So, keep this in mind. If you’re willing to spend a lot of time away from your family, then go for it. If not, you can still try to look at the job descriptions and see if they fit your preferences.

Here are the Class I railroad networks in Illinois:

BNSF Railway

The BNSF Railway Co. is one of the seven Class I railways in North America. It operates approximately 30 thousand miles of track. Additionally, the company manages rails throughout 28 states and two provinces in Canada. BNSF is also the country’s second to most extensive freight transportation rail. It transports many goods, including grain, goal, and multimodal cargo.

BSNF has many job openings at the moment. Click here to start your job search.

CSX Transportation

The CSX network is a constantly evolving business. CSX is based in Jacksonville, and its transit system stretches over 21,000 miles.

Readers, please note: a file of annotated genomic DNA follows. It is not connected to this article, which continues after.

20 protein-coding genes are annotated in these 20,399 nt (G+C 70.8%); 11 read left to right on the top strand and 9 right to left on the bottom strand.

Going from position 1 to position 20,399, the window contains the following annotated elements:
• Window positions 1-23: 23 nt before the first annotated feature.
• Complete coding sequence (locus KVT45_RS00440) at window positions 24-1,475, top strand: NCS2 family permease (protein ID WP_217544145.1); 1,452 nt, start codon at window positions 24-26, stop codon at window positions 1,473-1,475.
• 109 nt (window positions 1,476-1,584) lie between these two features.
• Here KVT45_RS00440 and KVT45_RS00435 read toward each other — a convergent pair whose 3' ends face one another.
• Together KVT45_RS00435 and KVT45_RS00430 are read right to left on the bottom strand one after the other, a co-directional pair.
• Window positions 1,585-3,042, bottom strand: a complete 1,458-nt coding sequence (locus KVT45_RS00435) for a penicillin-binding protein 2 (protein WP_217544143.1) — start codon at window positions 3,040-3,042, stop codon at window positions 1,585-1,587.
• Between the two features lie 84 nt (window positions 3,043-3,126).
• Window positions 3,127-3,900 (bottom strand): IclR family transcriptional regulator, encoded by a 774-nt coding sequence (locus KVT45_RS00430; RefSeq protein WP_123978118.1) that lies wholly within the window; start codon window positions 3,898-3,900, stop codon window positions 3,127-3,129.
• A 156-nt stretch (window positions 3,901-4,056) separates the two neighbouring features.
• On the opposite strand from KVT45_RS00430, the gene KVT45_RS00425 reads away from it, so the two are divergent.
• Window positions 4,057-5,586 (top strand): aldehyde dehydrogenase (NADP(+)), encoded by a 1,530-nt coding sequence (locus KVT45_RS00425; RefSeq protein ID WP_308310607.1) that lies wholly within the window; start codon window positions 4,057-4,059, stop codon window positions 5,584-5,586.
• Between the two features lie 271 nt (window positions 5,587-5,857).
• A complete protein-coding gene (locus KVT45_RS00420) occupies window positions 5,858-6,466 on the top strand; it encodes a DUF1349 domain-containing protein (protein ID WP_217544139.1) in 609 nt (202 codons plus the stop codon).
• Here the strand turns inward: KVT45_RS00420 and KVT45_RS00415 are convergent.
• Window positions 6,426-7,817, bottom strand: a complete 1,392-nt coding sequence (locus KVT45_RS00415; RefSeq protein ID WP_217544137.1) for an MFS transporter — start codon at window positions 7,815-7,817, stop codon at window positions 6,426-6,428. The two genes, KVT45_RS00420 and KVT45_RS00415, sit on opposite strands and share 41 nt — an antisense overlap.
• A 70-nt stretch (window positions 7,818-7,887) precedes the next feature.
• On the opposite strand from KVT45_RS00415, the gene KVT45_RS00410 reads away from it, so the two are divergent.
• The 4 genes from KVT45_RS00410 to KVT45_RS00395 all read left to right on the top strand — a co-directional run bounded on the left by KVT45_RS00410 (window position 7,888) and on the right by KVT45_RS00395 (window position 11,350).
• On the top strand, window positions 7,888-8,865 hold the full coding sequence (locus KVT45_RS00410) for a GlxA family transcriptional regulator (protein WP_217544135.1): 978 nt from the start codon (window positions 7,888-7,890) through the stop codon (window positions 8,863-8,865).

The company links its clients to ports, distribution hubs, and significant areas of the East of the USA. 

Regarding employment, CSX is known to have a diverse workforce. You can learn more about their working environment by clicking here.

Grand Trunk (Canadian National)

The Grand Trunk Corporation is the Canadian National Railway’s subsidiary conglomerate for its U.S holdings. Additionally, the company gets its name after Grand Trunk Western Railroad. It has been classified as a Class I railroad since 2002.

Currently, there is no information about employment opportunities online. But, you can contact the company and directly reach out to them.

Kansas City Southern Railway

KSSR is the smallest Class I railroad in the United States. Their main office is located in Kansas City.

The Kansas City Southern Railway serves as a primary north-south connection. Central America also connects to Mexico via this railroad. Kansas City Southern de Mexico, a subsidiary of Kansas City Southern, also connects from this location.

KCS de Mexico covers Mexico’s north and core regions. This includes Tampico, port Lazaro Cardenas, and Veracruz.